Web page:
8 Kubernetes Security Best Practices

Lukas Gentele
Jethro Magaji
11 min read

If you’re working with Kubernetes at a high level, then you know the importance of securing your Kubernetes cluster. The security of your Kubernetes applications and services should be taken seriously to protect user data and mitigate any potential risks.

In this blog post, we’ll outline the top eight best practices for securing your Kubernetes cluster. We’ll first discuss the steps for securing Kubernetes on a broad scale. Then, we’ll cover more specific best practices for ensuring the security of your cluster. We’ll also look at some common issues seen in Kubernetes security and how to identify and correct them.

By following these Kubernetes security best practices, you can ensure that your Kubernetes cluster is properly protected against potential threats. So, let’s get started!

#Steps to Secure Kubernetes

Securing Kubernetes requires an understanding of the environment, continuous attention, and proactive monitoring. Before implementing any of the best practices, you should take a few steps to secure Kubernetes on a broad scale.

First and foremost, you must have control over your environment. That includes controlling who has access to the Kubernetes nodes and who can access the services running in them. You can do this through user authentication and role-based access control (RBAC). Setting up authentication is essential for ensuring that only users with certain privileges are allowed to access certain elements. RBAC helps you control who can do what within the system by assigning roles based on user groups or individuals.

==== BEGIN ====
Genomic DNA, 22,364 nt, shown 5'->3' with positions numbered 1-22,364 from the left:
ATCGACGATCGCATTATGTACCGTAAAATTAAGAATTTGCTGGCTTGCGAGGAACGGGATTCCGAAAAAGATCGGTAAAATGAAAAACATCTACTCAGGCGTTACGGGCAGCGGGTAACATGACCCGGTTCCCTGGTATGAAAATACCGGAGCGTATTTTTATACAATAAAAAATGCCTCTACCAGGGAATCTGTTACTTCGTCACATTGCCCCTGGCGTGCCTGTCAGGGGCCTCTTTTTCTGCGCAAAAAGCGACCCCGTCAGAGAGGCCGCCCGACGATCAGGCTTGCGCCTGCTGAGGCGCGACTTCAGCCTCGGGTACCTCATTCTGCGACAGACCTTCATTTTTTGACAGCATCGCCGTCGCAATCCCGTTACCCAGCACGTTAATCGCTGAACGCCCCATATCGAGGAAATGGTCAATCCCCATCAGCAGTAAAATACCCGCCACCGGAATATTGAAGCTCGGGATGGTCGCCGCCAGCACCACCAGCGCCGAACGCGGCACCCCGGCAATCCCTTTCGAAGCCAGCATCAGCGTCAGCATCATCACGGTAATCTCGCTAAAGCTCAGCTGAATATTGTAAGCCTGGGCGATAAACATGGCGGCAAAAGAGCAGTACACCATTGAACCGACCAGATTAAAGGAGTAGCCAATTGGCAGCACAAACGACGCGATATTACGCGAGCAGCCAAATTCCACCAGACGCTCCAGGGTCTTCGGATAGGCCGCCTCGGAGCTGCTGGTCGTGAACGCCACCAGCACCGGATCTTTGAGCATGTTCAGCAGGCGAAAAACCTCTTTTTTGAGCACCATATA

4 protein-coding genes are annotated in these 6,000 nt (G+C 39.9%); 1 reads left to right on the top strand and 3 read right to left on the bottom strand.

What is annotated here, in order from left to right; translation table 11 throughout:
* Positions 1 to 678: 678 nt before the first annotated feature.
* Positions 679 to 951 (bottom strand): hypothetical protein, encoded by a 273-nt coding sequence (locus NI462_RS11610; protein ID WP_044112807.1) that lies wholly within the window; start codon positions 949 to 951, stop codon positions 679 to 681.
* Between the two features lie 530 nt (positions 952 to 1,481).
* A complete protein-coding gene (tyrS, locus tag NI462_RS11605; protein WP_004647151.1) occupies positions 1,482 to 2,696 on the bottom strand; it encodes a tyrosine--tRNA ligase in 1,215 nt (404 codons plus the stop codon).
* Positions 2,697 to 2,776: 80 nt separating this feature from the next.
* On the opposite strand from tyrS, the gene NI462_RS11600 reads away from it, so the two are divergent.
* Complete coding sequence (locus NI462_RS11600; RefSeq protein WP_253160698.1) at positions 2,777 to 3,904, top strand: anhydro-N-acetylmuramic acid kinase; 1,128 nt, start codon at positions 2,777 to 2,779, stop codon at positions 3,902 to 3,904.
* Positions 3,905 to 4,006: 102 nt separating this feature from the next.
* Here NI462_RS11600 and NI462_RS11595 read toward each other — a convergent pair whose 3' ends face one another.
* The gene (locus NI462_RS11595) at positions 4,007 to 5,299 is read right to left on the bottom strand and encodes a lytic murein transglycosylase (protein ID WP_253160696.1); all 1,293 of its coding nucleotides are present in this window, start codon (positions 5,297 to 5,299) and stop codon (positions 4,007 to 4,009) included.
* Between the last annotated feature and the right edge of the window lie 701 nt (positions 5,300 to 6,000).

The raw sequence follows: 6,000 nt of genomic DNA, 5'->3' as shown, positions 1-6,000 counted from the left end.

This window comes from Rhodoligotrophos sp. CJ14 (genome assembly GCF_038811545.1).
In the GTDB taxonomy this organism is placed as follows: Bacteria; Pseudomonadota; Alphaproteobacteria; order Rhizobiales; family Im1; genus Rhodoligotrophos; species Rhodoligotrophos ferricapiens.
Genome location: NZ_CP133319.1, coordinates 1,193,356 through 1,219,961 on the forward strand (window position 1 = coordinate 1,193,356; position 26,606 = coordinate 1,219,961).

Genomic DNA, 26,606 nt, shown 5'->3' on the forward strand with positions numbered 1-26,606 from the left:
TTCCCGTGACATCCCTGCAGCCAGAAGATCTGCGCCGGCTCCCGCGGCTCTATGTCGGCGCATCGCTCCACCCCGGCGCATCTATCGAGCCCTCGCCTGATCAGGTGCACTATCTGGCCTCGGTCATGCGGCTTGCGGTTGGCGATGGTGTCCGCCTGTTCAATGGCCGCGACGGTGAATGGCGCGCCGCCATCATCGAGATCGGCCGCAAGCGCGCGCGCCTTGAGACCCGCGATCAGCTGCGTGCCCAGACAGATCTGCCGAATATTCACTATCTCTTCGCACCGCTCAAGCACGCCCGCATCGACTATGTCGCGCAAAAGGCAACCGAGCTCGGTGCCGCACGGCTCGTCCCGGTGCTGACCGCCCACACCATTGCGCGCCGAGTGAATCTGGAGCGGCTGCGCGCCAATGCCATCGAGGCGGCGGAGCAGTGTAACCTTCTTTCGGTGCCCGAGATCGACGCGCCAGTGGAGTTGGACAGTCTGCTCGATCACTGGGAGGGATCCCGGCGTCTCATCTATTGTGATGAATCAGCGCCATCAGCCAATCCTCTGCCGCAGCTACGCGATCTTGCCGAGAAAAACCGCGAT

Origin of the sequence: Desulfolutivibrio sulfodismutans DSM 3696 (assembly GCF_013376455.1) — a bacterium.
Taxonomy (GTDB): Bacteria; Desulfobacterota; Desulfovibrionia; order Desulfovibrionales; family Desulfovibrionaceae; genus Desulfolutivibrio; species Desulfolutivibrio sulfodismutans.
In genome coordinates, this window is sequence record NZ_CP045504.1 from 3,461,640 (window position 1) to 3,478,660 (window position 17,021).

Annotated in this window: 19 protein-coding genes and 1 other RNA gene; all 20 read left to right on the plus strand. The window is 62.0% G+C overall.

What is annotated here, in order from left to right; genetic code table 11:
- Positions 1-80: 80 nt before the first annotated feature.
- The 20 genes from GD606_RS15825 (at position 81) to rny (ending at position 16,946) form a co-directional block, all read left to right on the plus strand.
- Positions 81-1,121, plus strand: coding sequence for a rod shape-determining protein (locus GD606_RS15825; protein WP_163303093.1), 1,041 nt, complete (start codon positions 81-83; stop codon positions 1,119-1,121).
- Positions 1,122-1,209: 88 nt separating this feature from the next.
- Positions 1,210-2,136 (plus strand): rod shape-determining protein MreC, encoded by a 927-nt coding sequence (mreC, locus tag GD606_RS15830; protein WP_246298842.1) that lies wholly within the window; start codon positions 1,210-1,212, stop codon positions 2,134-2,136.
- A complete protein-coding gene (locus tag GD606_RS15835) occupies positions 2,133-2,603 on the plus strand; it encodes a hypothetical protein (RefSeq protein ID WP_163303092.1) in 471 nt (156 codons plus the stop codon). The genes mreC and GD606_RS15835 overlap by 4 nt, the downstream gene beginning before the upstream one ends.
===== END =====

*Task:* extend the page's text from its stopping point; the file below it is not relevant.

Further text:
The second step is to harden your environment by tightening security settings and policies. This includes disabling unnecessary services, configuring logging, managing ports, upgrading services regularly, and configuring firewalls appropriately. Adopting all these practices will strengthen Kubernetes security and reduce potential risks in the system.

Finally, it’s important to stay up-to-date with security patches and updates. Running the most current software versions keeps your system safe from new threats to Kubernetes components.

#Common Kubernetes Security Issues: How to Identify & Correct Them

Kubernetes is an open-source system for managing containerized applications and services. While it provides many advantages, it also comes with some potential security issues that administrators should be aware of. Here are some common security issues and how to identify and correct them.

First, out-of-date images can be a major security concern. To identify out-of-date images, look for hashes in the Docker images being used and check if they match the known good versions of those images. If they don’t match, you should update the image to avoid potential compromise.

Another issue is misconfigured access control lists (ACLs). ACLs are used to restrict or grant access to resources in Kubernetes. To ensure these are configured correctly, use RBAC for authorization and regularly review the roles associated with your Kubernetes nodes.

Finally, users must be careful when using secrets within their applications so that they remain secure at all times. To do this, users should utilize encryption techniques when storing secrets in Kubernetes clusters. They should also use an external secret management system, such as HashiCorp Vault or AWS Secrets Manager when needed.

#Top 8 Kubernetes Best Practices

#1. Restrict Network Access